3. According to the statements made to the Commission by lawyers whom it interviewed, defense counsels have a great deal of difficulty in contacting their clients sufficiently in advance of the trial and have very little time to examine the dossier, so that they usually prefer to tape record the contents of the dossier and work with the recording later.

The Commission was informed from the same sources, that, while the Prosecutors usually comment extensively on the clearly political content of the case in their accusations, this is absolute forbidden to the defense. In one of the trials attended by the Chairman and Vice Chairman of the Commission, this prohibition reached the following extreme: When a defense counsel had stated that the offense of his client was without any doubt a “political offense,” the Chairman of the War Council reminded him in severe terms that defense counsels were forbidden to “speak of politics.”

4. After the statement of the defense counsel and after deliberation by the Council behind closed doors, the accused were questioned, first by the Chairman and then by other members of the Council and by the Prosecutor. Defense counsels were also permitted to question them.

The cases attended by the Commission representatives (between 3:00 in the afternoon and 10:30 at night) involved two young former students. They were Socialist Party members who had been invited to travel to Cuba a few months before the September events. According to the version of the accused, which was not questioned by the Prosecutor, both of them were invited so that they could learn about the new organization of the universities in Cuba, observe the progress of agrarian reform, visit workers' housing, etc. Both of them said that, after arriving in Havana, they were taken by bus to a house on the outskirts, eight to ten kilometers from downtown, where they noted that there was a military guard at the door. Their passports and plane tickets remained in possession of the person who invited them and accompanied them on the trip. The following day, they were surprised by the news that they were to “undergo instruction,” which consisted of loading and unloading pistols, rifles and machine guns of various origins and brands, the use of explosives and simulated attacks against a small railroad station and a bridge. This lasted for 45 days, at the end of which they were returned to Chile. Both of them acknowledged that, for the weapons practice and other training activities, they were provided with “overalls”, like those used by mechanics, but differing from each other. They were asked by the Prosecutor why they had not refused to receive military instruction, which was not on the trip schedule, and why they did not leave Cuban territory. Both of the accused explained that they were in no position to rebel, since they were on foreign territory, stripped of all support, and had neither passports nor money. They said that the only thing they could do was to submit to the program, and that they had been taken by surprise by it.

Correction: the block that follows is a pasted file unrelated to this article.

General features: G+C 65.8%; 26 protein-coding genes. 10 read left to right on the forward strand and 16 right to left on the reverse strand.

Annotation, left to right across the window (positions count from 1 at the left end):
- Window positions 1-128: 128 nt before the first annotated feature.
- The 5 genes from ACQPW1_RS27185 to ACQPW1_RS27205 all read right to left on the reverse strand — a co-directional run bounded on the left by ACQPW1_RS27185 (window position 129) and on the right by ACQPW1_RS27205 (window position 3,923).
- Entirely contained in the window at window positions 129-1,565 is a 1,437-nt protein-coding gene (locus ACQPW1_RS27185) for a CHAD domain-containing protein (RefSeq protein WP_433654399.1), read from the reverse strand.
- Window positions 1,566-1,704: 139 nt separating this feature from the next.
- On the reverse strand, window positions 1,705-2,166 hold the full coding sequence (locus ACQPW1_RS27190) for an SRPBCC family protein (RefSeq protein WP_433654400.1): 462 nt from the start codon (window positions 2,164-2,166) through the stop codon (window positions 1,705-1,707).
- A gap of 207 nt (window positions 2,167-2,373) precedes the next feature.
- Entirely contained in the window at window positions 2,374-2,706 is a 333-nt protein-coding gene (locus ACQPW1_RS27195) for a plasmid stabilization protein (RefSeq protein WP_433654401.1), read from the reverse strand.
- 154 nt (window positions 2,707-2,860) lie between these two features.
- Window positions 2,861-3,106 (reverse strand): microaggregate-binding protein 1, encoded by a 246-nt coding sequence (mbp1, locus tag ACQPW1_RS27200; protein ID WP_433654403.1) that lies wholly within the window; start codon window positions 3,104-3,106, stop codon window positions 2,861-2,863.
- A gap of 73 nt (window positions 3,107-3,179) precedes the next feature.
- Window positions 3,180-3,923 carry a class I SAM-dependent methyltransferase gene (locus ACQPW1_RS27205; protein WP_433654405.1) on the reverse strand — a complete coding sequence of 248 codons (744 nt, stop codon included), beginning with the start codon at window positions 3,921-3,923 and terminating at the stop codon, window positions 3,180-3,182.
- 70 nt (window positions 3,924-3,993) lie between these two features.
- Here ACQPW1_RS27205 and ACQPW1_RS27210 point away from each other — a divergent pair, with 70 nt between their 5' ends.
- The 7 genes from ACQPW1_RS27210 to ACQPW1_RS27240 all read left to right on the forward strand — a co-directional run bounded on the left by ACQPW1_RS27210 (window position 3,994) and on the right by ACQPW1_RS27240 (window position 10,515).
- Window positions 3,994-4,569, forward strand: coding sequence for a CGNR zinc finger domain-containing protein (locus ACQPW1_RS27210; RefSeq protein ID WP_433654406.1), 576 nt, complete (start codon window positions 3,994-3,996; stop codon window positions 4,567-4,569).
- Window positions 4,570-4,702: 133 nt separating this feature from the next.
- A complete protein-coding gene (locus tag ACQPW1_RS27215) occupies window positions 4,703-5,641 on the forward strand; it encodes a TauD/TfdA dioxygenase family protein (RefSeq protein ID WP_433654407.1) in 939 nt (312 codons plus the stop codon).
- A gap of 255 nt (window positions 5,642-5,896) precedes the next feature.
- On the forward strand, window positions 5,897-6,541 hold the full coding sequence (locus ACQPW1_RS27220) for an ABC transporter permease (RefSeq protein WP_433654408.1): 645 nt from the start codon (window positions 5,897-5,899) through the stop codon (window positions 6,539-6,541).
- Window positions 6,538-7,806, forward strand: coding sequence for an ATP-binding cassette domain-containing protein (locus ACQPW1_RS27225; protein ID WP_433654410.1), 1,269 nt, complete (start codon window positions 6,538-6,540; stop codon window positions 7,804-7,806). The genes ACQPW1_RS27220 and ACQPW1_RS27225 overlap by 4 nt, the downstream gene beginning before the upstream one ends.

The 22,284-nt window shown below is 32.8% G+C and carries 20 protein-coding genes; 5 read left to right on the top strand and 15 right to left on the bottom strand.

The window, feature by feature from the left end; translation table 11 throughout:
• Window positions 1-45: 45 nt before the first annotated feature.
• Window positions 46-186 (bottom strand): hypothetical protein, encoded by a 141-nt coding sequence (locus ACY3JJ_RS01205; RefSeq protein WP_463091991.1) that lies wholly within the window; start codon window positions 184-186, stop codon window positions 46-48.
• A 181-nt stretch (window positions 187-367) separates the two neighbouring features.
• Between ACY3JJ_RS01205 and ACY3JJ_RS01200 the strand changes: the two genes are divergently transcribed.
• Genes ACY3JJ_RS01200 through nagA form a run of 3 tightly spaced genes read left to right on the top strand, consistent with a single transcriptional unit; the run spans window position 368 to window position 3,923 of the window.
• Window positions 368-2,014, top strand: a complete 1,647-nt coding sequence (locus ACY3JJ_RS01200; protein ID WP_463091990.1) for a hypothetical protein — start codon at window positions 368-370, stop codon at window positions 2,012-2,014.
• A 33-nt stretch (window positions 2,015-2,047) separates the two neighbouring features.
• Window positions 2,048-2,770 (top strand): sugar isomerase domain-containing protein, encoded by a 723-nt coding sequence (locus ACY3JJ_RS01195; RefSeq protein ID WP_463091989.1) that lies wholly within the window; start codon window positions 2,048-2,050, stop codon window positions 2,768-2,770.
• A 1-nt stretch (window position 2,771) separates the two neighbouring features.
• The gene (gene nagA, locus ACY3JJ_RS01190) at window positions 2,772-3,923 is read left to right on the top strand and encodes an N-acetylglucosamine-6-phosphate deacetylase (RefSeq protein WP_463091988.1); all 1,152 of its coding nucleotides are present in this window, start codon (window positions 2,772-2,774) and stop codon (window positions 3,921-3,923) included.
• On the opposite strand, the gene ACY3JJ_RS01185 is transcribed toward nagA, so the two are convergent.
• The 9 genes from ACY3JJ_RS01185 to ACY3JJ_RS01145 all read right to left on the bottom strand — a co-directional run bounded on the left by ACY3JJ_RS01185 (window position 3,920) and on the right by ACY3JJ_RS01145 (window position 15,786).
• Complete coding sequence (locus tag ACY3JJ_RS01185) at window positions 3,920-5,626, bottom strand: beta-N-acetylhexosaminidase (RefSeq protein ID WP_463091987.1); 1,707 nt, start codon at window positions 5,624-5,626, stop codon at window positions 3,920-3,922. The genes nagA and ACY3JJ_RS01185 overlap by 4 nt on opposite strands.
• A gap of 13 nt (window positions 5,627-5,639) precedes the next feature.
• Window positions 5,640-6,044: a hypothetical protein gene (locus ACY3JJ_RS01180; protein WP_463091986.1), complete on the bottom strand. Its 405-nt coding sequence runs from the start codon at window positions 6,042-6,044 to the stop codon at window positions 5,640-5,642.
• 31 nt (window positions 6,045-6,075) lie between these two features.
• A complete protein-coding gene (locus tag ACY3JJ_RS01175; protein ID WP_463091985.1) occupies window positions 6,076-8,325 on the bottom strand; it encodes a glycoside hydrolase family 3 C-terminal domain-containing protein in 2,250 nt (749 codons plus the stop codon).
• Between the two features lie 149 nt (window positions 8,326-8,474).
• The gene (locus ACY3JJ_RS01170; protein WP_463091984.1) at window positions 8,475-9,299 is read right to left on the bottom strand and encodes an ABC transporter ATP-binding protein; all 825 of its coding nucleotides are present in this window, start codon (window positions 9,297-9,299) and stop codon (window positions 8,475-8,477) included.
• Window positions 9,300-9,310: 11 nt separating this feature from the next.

The Prosecutor interpreted these events as consorting with the enemy in time of war, the use of uniforms of a foreign army, and treason against their country. The possession of small arms was interpreted to mean that the accused had the mission to attack the Chilean armed forces, paralyzing the action of the Linares Artillery School, destroying those forces, and replacing them by their own forces. He stressed the accusation against one of the defendants of the crimes of possession of explosives and belonging to private militias, for which he had already been tried by another court. The accusation was based on Article 248, 2, of the Military Code of Justice, 107 of the Penal Code, and 245, 4, of the Military Code of Justice, the texts of which refer exclusively to the case of international war.1